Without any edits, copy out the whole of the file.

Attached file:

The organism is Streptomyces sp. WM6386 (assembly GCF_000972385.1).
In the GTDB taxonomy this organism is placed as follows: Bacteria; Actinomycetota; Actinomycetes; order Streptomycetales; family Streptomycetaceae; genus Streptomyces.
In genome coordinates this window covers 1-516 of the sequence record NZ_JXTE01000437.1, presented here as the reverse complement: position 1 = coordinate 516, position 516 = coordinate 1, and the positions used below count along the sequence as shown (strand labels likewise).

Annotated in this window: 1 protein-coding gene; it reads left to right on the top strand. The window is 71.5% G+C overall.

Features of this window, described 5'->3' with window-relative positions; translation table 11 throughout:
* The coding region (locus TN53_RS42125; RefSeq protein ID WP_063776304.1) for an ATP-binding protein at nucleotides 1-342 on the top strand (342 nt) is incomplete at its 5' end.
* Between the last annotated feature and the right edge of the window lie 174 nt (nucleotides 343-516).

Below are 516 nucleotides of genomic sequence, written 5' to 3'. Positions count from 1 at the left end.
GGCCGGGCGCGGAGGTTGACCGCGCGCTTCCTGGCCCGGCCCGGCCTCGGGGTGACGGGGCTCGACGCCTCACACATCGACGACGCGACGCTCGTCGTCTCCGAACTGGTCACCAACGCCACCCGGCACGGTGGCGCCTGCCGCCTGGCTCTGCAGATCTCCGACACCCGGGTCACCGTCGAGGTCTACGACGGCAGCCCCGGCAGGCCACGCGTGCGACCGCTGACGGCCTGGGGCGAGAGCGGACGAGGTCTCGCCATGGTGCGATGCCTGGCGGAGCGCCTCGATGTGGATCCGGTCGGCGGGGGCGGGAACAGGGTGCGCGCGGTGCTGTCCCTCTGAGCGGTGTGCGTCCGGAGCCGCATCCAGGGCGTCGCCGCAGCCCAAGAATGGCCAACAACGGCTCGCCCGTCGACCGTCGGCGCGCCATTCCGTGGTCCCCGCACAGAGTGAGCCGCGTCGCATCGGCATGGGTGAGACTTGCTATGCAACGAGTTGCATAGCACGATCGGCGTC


The organism is Streptomyces sp. WM6386 (assembly GCF_000972385.1).
In the GTDB taxonomy this organism is placed as follows: Bacteria; Actinomycetota; Actinomycetes; order Streptomycetales; family Streptomycetaceae; genus Streptomyces.
In genome coordinates this window covers 1-516 of the sequence record NZ_JXTE01000437.1, presented here as the reverse complement: position 1 = coordinate 516, position 516 = coordinate 1, and the positions used below count along the sequence as shown (strand labels likewise).

Annotated in this window: 1 protein-coding gene; it reads left to right on the top strand. The window is 71.5% G+C overall.

Features of this window, described 5'->3' with window-relative positions; translation table 11 throughout:
* The coding region (locus TN53_RS42125; RefSeq protein ID WP_063776304.1) for an ATP-binding protein at nucleotides 1-342 on the top strand (342 nt) is incomplete at its 5' end.
* Between the last annotated feature and the right edge of the window lie 174 nt (nucleotides 343-516).

Below are 516 nucleotides of genomic sequence, written 5' to 3'. Positions count from 1 at the left end.
GGCCGGGCGCGGAGGTTGACCGCGCGCTTCCTGGCCCGGCCCGGCCTCGGGGTGACGGGGCTCGACGCCTCACACATCGACGACGCGACGCTCGTCGTCTCCGAACTGGTCACCAACGCCACCCGGCACGGTGGCGCCTGCCGCCTGGCTCTGCAGATCTCCGACACCCGGGTCACCGTCGAGGTCTACGACGGCAGCCCCGGCAGGCCACGCGTGCGACCGCTGACGGCCTGGGGCGAGAGCGGACGAGGTCTCGCCATGGTGCGATGCCTGGCGGAGCGCCTCGATGTGGATCCGGTCGGCGGGGGCGGGAACAGGGTGCGCGCGGTGCTGTCCCTCTGAGCGGTGTGCGTCCGGAGCCGCATCCAGGGCGTCGCCGCAGCCCAAGAATGGCCAACAACGGCTCGCCCGTCGACCGTCGGCGCGCCATTCCGTGGTCCCCGCACAGAGTGAGCCGCGTCGCATCGGCATGGGTGAGACTTGCTATGCAACGAGTTGCATAGCACGATCGGCGTC